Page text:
Term insurance provides the cheapest form of life cover for policyholders. Financial planners have been stressing on this point so that an insurance seeker can keep their investments and insurance separate. And while many have recently woken up this fact, the strategy used may still require some tweaking. The way one structures life insurance requirements through term plans, can ensure that they pay lesser premiums without any reduction in their life cover requirements. Let us look at how this could be done.
Typically, as the number of years in a policy passes by, the need for insurance goes down. That is because, the income that needs to be covered keeps reducing with every passing year. This means that the insurance requirements would have reduced in the next year, on survival.
Also, savings and asset buildup may have taken place in that year, which again decreases the risk exposure to the family. As the number of years of life cover required reduces. Simultaneously, there is asset buildup and savings which happens in this period, which reduces the need for insurance. Since insurance is a tool to cover the risk financially, the cover requirement keeps coming down, year-on-year, as the residual present value of future potential earnings, keeps coming down.
One of the important facets of term insurance policy is that the premiums go up as the number of years increase. This is unlike any other policy where it goes down – that is, higher the term, lower the premium. If you were to look at the table, this will become clear. Let us say Manish wants to take a 20 Lakh cover. For the same cover, Manish needs to pay Rs.6,313/- for a 5 year term, Rs.6,776/- for a 20 year term and Rs.8,097/- for 25 year term. This is because the mortality charges go up year on year. The longer the term, the higher will be the average charges for all the years covered. In an Endowment or a money back policy, the longer tenure policies have lower premiums as the life cover itself in the policies are low and bulk of it goes for investment. The longer the client pays, the more beneficial it is in these policies.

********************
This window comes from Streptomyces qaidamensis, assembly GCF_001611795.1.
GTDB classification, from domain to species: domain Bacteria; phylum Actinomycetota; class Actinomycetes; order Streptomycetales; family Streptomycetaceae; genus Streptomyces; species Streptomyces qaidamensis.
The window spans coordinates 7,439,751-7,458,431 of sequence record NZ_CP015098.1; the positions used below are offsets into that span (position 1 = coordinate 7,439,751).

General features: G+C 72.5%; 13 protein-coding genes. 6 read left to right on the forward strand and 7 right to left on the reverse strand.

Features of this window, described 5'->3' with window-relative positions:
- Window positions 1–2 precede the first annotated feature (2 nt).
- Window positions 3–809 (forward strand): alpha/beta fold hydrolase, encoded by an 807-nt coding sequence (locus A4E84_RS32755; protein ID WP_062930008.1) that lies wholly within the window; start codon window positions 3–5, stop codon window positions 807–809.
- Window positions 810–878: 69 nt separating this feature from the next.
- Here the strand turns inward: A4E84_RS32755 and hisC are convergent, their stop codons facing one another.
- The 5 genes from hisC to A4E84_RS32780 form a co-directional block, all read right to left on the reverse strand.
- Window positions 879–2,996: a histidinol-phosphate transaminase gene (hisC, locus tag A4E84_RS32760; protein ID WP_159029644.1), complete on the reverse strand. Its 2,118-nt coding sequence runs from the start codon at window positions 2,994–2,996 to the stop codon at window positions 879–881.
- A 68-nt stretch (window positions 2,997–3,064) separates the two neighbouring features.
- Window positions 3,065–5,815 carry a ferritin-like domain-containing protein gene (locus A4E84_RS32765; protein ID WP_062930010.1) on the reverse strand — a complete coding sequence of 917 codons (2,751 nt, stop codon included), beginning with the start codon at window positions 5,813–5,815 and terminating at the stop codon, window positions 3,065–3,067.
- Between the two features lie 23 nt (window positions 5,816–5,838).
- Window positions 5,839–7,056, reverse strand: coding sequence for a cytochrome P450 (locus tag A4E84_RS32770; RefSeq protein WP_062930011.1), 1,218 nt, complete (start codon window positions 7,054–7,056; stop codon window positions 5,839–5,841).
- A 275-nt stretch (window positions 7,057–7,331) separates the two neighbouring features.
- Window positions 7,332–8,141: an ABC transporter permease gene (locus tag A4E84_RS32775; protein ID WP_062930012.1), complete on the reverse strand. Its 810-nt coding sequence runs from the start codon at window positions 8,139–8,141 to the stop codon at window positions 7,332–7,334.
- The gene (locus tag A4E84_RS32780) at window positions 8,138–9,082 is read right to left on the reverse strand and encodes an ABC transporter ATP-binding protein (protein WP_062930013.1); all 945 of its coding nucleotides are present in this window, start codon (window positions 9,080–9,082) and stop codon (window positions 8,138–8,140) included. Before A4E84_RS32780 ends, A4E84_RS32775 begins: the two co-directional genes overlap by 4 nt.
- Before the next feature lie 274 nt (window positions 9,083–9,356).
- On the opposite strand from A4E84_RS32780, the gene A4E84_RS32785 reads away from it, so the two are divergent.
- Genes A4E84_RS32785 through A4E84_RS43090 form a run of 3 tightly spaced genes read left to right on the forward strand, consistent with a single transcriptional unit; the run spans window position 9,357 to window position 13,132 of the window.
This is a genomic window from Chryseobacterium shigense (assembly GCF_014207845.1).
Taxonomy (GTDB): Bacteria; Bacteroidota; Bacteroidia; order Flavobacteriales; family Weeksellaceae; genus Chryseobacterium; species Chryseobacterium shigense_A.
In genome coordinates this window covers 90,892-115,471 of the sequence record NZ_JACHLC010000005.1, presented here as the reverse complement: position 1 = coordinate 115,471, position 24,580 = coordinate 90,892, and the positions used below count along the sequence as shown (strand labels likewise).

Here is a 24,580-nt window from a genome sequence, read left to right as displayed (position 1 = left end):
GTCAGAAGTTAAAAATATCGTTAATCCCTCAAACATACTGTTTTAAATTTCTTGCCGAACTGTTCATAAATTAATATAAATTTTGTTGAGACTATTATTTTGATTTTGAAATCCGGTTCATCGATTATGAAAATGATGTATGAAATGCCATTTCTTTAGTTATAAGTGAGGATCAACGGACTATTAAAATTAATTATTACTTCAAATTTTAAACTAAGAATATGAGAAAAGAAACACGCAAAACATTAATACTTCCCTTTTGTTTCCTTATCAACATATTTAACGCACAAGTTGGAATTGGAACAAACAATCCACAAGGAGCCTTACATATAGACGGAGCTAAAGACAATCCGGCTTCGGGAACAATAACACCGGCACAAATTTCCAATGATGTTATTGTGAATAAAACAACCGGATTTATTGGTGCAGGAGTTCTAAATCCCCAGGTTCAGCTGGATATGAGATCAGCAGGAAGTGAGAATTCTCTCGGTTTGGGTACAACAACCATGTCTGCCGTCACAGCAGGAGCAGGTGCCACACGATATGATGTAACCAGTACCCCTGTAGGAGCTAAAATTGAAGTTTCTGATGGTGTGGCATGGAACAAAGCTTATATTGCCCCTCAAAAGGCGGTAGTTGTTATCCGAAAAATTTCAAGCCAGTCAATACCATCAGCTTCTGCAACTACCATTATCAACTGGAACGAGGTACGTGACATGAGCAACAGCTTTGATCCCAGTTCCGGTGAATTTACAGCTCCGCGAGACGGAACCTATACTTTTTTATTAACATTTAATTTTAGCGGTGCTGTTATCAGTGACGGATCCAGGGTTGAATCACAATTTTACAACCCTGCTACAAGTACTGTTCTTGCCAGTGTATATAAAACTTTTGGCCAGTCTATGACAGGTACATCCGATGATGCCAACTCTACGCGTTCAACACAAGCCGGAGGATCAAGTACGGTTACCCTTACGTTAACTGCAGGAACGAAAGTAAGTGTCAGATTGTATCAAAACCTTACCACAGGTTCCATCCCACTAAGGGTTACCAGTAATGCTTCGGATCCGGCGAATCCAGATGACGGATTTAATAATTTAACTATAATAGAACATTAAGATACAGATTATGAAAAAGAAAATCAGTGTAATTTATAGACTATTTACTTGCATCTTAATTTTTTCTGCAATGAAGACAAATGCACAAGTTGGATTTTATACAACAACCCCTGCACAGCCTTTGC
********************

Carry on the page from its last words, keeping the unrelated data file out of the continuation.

Given these facts, it makes sense to split your life insurance needs by buying a number of policies instead of just one. Let us understand this with an example. If one requires an insurance cover of Rs 1 crore for 25 years, the same policy could be split into, say, 5 policies of Rs 20 lakhs each with terms like 5,10,15,20,25. This way, there will be two advantages.
First, after completion of the period, the premium for that policy stops, boosting cash flows. In this example, after 5 years, the first policy would stop and consequently, that premium need not be paid. Secondly, since these polices are of shorter tenure, the policy holder will be paying lower premiums as well. This is a double benefit that can make a huge difference in the premium, without compromising on the protection requirement.
Let us take the case of Manish, who is 33 years old. Suppose, he takes a Rs 1 crore policy for 25 years, the premium for ICICI Pru Lifeguard (WROP) comes to Rs 35,991 a year. However, if he splits the policy into five of 5/10/15/20/25 year terms, he will pay a total premium of Rs 33,812 a year (see table ) which is a difference of Rs 2,179 per year.
Now after 5 years, one policy would have ended and a premium of Rs 6,313 would not have to be paid. Over time, one policy after another will keep on closing and premiums to be paid becomes less and less. If we were to calculate the premiums in the first scenario where he takes one policy of Rs 1 crore for 25 years, he would pay a premium of Rs 8,99,775 (Rs 9 lakh) over that time period.
In the other scenario, where he takes five different policies, he will be paying in all, Rs 5,27,335 (Rs 5.27 lakh). That is a staggering difference of Rs 3,72,440 (Rs 3.72 lakh). This is without compromising on the life cover requirements. It does make sense to have a clutch of policies with different terms, doesn’t it?